Solving Recurrence Relations

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# Solving Recurrence Relations - PowerPoint PPT Presentation

Solving Recurrence Relations. So what does T(n) = T(n-1) +n look like anyway?. Recurrence Relations. Can easily describe the runtime of recursive algorithms Can then be expressed in a closed form (not defined in terms of itself) Consider the linear search:. Eg. 1 - Linear Search.

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### Solving RecurrenceRelations

So what does

T(n) = T(n-1) +n

look like anyway?

Kurt Schmidt

Drexel University

Recurrence Relations
• Can easily describe the runtime of recursive algorithms
• Can then be expressed in a closed form (not defined in terms of itself)
• Consider the linear search:

Kurt Schmidt

Drexel University

Eg. 1 - Linear Search
• Recursively
• Look at an element (constant work, c), then search the remaining elements…
• T(n) = T( n-1 ) + c
• “The cost of searching n elements is the cost of looking at 1 element, plus the cost of searching n-1 elements”

Kurt Schmidt

Drexel University

Linear Seach (cont)

Caveat:

• You need to convince yourself (and others) that the single step, examining an element, *is* done in constant time.
• Can I get to the ith element in constant time, either directly, or from the (i-1)th element?
• Look at the code

Kurt Schmidt

Drexel University

Methods of Solving Recurrence Relations
• Substitution (we’ll work on this one in this lecture)
• Accounting method
• Draw the recursion tree, think about it
• The Master Theorem*
• Guess at an upper bound, prove it

* See Cormen, Leiserson, & Rivest, Introduction to Algorithms

Kurt Schmidt

Drexel University

Linear Search (cont.)
• We’ll “unwind” a few of these

T(n) = T(n-1) + c (1)

But, T(n-1)= T(n-2) + c, from above

Substituting back in:

T(n) = T(n-2) + c + c

Gathering like terms

T(n) = T(n-2) + 2c (2)

Kurt Schmidt

Drexel University

Linear Search (cont.)
• Keep going:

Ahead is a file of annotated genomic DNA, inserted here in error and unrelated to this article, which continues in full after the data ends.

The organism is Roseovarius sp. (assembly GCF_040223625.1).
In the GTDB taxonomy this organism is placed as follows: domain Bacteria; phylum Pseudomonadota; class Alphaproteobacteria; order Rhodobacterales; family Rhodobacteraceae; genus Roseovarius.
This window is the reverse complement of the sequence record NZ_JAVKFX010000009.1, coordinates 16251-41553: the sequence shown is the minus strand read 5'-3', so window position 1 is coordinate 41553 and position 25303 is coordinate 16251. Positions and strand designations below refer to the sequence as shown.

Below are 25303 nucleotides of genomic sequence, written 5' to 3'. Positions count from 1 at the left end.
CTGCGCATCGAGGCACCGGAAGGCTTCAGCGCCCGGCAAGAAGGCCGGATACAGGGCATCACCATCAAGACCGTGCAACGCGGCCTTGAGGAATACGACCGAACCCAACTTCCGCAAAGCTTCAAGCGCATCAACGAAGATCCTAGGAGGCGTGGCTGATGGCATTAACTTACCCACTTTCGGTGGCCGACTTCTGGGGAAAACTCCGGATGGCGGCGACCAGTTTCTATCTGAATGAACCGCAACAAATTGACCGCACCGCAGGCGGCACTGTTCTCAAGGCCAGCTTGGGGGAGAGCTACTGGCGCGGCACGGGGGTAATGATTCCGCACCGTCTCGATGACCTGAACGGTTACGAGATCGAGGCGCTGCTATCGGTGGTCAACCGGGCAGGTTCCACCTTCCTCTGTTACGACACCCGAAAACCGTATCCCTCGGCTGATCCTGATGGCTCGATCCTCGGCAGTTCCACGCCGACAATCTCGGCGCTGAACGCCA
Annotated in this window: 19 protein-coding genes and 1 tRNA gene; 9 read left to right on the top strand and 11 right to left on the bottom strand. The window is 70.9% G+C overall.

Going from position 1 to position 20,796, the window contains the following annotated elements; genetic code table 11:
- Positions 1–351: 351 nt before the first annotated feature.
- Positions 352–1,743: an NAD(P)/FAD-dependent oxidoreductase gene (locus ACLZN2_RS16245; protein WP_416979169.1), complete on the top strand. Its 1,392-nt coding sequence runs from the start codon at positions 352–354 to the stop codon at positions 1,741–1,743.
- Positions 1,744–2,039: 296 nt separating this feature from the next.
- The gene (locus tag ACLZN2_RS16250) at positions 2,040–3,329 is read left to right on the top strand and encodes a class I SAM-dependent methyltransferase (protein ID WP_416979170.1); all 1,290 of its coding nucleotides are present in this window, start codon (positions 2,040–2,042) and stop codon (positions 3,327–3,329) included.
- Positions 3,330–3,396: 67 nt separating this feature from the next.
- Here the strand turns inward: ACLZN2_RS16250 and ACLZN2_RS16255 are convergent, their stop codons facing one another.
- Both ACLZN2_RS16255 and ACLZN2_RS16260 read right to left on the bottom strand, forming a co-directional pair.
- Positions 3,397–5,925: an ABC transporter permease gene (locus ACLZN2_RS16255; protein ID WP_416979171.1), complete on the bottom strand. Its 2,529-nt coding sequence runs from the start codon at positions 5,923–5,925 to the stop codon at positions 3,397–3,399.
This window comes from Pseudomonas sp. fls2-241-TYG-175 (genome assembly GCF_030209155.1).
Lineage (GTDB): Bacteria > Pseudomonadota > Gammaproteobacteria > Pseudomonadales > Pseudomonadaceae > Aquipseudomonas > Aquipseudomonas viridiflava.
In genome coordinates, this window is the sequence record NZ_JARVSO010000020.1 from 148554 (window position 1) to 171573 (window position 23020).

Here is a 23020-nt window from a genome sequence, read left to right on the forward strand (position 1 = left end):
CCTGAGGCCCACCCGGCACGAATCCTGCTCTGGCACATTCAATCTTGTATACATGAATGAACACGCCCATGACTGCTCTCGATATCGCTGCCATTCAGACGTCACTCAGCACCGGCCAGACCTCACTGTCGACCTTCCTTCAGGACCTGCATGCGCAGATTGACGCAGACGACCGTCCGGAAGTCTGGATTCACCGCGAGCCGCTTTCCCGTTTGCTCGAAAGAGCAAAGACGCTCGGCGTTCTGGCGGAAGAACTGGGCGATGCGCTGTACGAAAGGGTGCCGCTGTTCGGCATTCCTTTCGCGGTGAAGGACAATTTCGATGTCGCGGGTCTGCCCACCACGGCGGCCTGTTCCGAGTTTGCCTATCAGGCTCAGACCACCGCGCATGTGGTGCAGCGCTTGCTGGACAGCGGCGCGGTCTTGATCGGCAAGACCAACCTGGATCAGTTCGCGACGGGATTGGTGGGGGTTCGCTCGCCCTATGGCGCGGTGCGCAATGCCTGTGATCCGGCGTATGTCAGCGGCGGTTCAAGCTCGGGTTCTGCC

T(n) = T(n-2) + 2c

T(n-2) = T(n-3) + c

T(n) = T(n-3) + c + 2c

T(n) = T(n-3) + 3c (3)

• One more:

T(n) = T(n-4) + 4c (4)

Kurt Schmidt

Drexel University

Looking for Patterns
• Note, the intermediate results are enumerated
• We need to pull out patterns, to write a general expression for the kth unwinding
• This requires practise. It is a little bit art. The brain learns patterns, over time. Practise.
• Be careful while simplifying after substitution

Kurt Schmidt

Drexel University

Eg. 1 – list of intermediates

Kurt Schmidt

Drexel University

Linear Search (cont.)
• An expression for the kth unwinding:

T(n) = T(n-k) + kc

• We have 2 variables, k and n, but we have a relation
• T(d) is constant (can be determined) for some constant d (we know the algorithm)
• Choose any convenient # to stop.

Kurt Schmidt

Drexel University

Linear Search (cont.)
• Let’s decide to stop at T(0). When the list to search is empty, you’re done…
• 0 is convenient, in this example…

Let n-k = 0 => n=k

• Now, substitute n in everywhere for k:

T(n) = T(n-n) + nc

T(n) = T(0) + nc = nc + c0 = O(n)

( T(0) is some constant, c0 )

Kurt Schmidt

Drexel University

Binary Search
• Algorithm – “check middle, then search lower ½ or upper ½”
• T(n) = T(n/2) + c

where c is some constant, the cost of checking the middle…

• Can we really find the middle in constant time? (Make sure.)

Kurt Schmidt

Drexel University

Binary Search (cont)

Let’s do some quick substitutions:

T(n) = T(n/2) + c (1)

but T(n/2) = T(n/4) + c, so

T(n) = T(n/4) + c + c

T(n) = T(n/4) + 2c (2)

T(n/4) = T(n/8) + c

T(n) = T(n/8) + c + 2c

T(n) = T(n/8) + 3c (3)

Kurt Schmidt

Drexel University

Binary Search (cont.)

Kurt Schmidt

Drexel University

Binary Search (cont)
• We need to write an expression for the kth unwinding (in n & k)
• Must find patterns, changes, as i=1, 2, …, k
• This can be the hard part
• Do not get discouraged! Try something else…
• We’ll re-write those equations…
• We will then need to relate n and k

Kurt Schmidt

Drexel University

Binary Search (cont)

Kurt Schmidt

Drexel University

Binary Search (cont)
• After k unwindings:

T(n) = T(n/2k) + kc

• Need a convenient place to stop unwinding – need to relate k & n
• Let’s pick T(0) = c0 So,

n/2k = 0 =>

n=0

Hmm. Easy, but not real useful…

Kurt Schmidt

Drexel University

Binary Search (cont)
• Okay, let’s consider T(1) = c0
• So, let:

n/2k= 1 =>

n = 2k =>

k = log2n = lg n

Kurt Schmidt

Drexel University

Binary Search (cont.)
• Substituting back in (getting rid of k):

T(n) = T(1) + c lg(n)

= c lg(n) + c0

= O( lg(n) )

Kurt Schmidt

Drexel University